Stepfamily Talk: Dealing with Adult Stepkids

Stepfamily Talk: Dealing with Adult Stepkids

What Do I Do If My Husband Treats Me Like a Kid, His Daughter Like Spouse?

Dear Lisa,

I recently married a man with three adult children, two daughters 26 and 30, and a son 32. My husband and his youngest daughter are very close. At the age of 12, she was the only child living at home when he divorced his first wife. I feel like he sees me as the child and her as the adult in his life. If my husband buys me something, she has to have one, too. He never seems truly happy unless he is spending time with his daughter. I feel left out and emotionally disconnected. Am I over-reacting?

Dear Hurting Stepmom:

It’s extremely common for stepmoms to feel left out. This is especially true if their new husbands spent some time as single parents and became close with one or more of their children. In our book, “One Family, Two Family, New Family: Stories and Advice for Stepfamilies,” we include a whole chapter about this subject, “Insiders and Outsiders.” I’d be happy to send the chapter to you for free.

In our book, here’s how one stepdad explained his feelings in a similar situation: My wife and her daughter (from a previous marriage) were a pair, and the rest of us were outsiders, orbiting around them.

Margorie Engel, former president of the Stepfamily Association of America, says that the children of single parents often end up behaving as if they’re the parent’s partners. They cook for and care for their parents, and often become their parents’ dates. The kids then resent new stepparents who enter the picture and take over these roles.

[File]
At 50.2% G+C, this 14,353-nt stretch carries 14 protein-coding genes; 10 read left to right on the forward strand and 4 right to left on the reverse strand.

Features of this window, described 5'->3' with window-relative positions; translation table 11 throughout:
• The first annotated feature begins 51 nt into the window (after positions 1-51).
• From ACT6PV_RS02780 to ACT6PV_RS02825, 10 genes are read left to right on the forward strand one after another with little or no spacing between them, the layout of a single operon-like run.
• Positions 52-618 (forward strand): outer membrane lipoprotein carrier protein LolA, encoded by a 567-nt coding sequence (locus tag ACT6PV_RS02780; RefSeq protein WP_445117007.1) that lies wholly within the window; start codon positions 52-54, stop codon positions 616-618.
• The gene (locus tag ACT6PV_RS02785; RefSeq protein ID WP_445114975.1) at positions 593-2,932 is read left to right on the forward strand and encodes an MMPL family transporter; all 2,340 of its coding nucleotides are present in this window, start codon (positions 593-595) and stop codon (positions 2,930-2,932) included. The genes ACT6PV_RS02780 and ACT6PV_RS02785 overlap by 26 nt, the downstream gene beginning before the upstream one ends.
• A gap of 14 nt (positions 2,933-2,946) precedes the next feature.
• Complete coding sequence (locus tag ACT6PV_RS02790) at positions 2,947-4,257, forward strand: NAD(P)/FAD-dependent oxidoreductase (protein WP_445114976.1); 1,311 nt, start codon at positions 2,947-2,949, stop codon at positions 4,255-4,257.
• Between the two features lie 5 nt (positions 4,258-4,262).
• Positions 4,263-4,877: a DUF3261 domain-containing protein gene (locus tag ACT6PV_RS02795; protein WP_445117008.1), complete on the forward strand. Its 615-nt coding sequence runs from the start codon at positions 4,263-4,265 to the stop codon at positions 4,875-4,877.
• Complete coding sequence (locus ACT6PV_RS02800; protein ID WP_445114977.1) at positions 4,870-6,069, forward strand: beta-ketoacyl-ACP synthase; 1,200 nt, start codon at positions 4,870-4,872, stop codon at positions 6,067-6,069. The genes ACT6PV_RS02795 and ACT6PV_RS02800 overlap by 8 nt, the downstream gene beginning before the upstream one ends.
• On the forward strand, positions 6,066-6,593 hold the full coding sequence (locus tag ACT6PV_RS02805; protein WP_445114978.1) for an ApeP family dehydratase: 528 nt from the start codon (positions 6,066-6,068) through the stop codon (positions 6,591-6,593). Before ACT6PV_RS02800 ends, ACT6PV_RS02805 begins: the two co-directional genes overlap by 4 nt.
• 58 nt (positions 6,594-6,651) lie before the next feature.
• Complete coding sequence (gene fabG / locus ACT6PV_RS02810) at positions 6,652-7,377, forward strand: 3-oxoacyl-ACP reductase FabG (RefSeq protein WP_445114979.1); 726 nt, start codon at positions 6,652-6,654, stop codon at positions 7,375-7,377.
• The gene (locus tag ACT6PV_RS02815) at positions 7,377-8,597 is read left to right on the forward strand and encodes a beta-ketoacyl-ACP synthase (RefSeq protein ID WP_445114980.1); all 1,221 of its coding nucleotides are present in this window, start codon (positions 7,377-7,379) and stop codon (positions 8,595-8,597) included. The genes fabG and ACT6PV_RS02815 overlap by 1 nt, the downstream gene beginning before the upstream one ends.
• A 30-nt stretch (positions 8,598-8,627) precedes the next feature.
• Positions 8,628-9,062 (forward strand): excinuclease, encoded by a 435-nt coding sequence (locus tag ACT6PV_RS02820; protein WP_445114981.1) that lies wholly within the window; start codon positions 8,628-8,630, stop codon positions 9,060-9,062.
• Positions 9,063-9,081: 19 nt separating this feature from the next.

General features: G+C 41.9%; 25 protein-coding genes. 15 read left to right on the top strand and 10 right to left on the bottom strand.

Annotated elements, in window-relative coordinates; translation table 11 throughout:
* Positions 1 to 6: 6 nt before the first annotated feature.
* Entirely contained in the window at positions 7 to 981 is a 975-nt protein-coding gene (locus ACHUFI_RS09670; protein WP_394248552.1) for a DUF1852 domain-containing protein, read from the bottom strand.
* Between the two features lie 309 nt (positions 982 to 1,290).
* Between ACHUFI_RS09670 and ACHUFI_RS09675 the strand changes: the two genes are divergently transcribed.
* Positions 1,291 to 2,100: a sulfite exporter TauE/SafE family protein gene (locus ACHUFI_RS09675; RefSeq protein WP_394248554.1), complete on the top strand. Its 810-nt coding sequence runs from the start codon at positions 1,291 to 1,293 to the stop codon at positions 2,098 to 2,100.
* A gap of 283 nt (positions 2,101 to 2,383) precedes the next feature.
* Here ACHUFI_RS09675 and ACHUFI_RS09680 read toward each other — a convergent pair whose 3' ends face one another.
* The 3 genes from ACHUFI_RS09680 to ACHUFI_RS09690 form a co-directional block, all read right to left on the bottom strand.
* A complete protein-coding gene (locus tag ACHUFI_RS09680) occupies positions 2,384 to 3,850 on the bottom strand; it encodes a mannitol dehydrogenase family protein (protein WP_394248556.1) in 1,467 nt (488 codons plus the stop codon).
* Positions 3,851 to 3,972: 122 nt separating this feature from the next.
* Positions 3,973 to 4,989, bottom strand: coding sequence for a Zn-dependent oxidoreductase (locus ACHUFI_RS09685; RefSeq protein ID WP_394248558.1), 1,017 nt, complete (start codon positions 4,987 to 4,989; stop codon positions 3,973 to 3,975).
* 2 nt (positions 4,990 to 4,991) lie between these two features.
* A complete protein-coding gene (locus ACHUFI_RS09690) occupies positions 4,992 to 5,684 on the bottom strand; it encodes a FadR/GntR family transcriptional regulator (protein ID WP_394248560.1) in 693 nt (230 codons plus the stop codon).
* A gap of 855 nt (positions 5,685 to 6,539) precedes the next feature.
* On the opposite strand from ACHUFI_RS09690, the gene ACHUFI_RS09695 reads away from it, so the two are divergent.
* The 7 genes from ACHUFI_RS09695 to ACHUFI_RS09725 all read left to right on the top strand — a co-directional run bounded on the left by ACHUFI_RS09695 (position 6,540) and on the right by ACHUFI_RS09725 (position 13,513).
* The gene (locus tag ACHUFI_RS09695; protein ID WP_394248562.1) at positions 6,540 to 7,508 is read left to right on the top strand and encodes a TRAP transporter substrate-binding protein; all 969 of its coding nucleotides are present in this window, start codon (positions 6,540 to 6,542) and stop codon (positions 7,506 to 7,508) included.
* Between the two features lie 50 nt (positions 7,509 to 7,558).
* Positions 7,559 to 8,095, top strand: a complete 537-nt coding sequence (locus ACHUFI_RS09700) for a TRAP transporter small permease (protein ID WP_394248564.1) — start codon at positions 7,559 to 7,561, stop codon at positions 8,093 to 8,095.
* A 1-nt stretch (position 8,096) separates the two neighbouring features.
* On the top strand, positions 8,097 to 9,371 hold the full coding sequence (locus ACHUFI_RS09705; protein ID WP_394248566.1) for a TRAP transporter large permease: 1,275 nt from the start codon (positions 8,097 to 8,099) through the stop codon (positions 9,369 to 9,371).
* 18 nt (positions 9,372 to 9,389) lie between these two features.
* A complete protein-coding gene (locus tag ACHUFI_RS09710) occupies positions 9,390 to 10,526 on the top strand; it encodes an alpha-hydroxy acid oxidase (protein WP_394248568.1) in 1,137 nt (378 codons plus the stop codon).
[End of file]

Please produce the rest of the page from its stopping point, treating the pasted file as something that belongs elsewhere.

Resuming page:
First of all, it’s important to understand that your husband’s behavior isn’t personal. He likely feels badly about his divorce and wants to feel as close to his kids as possible. This type of relationship, however, can create trouble in stepfamilies. When there’s a crisis or conflict, family members automatically ally with their blood relatives, Merkel says.

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If you feel your spouse or partner is too close to his child, don’t expect immediate changes. Don’t try to intervene each time you’re excluded from the pair. Instead, try to strengthen your relationship with the adult. Be sure to spend time alone with your husband. When the adults’ relationship is solid, the parent isn’t as needy and the child doesn’t feel as responsible for the adult, Merkel says.

Have you told your husband how you feel? When you broach sensitive subjects like this one, be careful about how you phrase your sentences. In our “Stepfamily Talk Radio audio, How Stepmoms Can Survive and Thrive,” Dr. Patricia Papernow gives stepmoms great tips for having difficult conversations with their husbands. You may also want to read this story:
http://www.csmonitor.com/2005/0608/p11s01-lifp.html

Good luck. Stay in touch.

Lisa

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